Garlic and shallots are a wholesome addition to our diet, good companion plants in our garden, and relatively easy crops to grow. We carry the softneck varieties of garlic, which are better suited for planting in Central Texas than the hardneck varieties. Shallots are a cousin of garlic and onions, but with a milder flavor. At maturity, shallots produce many small bulbs attached together.

Garlic and Shallots are planted in the fall here: garlic in October and November, shallots in September and October. Shallots may also be planted in late January through February. Within a month these dormant bulbs will grow leaves and a healthy bunch of roots.

After planting, garlic must have at least one month of cold winter temperatures (between 32 – 50 degrees Farenheit) in order to trigger bulbing. With the increasing day length in the spring, the bulbs will then form. By June the garlic will be mature.

Soil Preparation
Garlic and shallots will need full sun. A well-prepared garden is needed for successful production. The soil must be soft and fluffy to allow the bulbs to expand easily. Mix in plenty of Lady Bug Revitalizer or Farm Style, so that the finished blend is at least 30 – 40% compost. If you are planting in clay soil, use even more compost. At the same time, mix in a good organic fertilizer, such as Lady Bug Brand Flower Power.

Don’t break apart the garlic bulb into individual cloves until just before planting, or they will lose viability. Plant the individual cloves pointy side up, 3 to 6 inches apart and 1 to 2 inches deep. Throw out any undersized cloves, since these may not mature into full-sized bulbs.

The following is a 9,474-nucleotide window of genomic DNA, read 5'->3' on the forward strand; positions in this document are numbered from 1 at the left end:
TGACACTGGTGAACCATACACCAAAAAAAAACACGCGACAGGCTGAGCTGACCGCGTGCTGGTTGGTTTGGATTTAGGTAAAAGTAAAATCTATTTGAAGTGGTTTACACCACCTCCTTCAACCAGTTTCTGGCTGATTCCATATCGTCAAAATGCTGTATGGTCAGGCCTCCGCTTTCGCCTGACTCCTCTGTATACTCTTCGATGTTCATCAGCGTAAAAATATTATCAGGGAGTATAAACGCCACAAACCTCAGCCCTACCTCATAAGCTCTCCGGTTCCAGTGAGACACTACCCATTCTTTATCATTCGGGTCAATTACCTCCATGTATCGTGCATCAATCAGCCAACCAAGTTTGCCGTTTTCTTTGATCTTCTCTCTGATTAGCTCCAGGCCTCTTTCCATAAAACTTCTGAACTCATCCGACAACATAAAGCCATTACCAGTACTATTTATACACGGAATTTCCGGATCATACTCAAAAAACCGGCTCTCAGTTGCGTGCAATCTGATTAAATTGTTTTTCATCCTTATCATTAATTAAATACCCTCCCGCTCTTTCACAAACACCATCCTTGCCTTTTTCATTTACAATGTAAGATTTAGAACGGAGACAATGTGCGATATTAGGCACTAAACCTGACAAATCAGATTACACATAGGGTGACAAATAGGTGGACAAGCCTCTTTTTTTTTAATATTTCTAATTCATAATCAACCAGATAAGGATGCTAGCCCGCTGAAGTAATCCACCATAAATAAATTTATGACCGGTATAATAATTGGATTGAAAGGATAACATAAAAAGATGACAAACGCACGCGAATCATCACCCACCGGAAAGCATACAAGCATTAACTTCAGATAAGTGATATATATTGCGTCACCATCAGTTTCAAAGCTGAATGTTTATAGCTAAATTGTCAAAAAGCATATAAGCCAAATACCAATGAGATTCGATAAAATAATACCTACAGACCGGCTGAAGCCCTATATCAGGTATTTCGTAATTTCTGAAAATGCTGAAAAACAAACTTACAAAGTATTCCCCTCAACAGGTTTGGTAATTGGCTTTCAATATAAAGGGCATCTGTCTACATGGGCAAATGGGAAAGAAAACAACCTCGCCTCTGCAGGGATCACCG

Plant shallots 6 inches apart. The shallot should only be deep enough so that the pointed tip shows just shows above the soil line.

Keep the soil evenly moist until leaves peek above ground. Water garlic at least one inch per week. Shallots prefer a drier soil than garlic. About three inches of mulch is recommended to help conserve moisture and keep out weeds.

Growing, Harvesting, and Curing
Fertilize again in 4 – 6 weeks.

For garlic, stop watering in late spring to allow the garlic to segment and the outer skin to dry out. The garlic is ready to harvest when the lower leaves yellow, but before all of the leaves yellow. Keep these bulbs in a warm, dry, and well-ventilated space to cure for 2 – 3 weeks. Check regularly to remove any parts with signs of mold. Only after curing should you remove dirt and give the roots a haircut. The stems may be trimmed back to no less than one inch, if desired, or the stems may be braided at this time. Cutting stems shorter than one inch may invite molding.

Some of the shallots leaves may be harvested and used like green onions, but realize that these shoots produce the bulbs and removing them will limit shallot bulb production. Harvest shallot bulbs anytime they are of usable size for immediate consumption. For storing shallots, however, harvest them when the leaves turn brown. Shallots are fully mature in about 100 days.

Store garlic and shallots away from light in a cool, well-ventilated location.

Here’s to your health!

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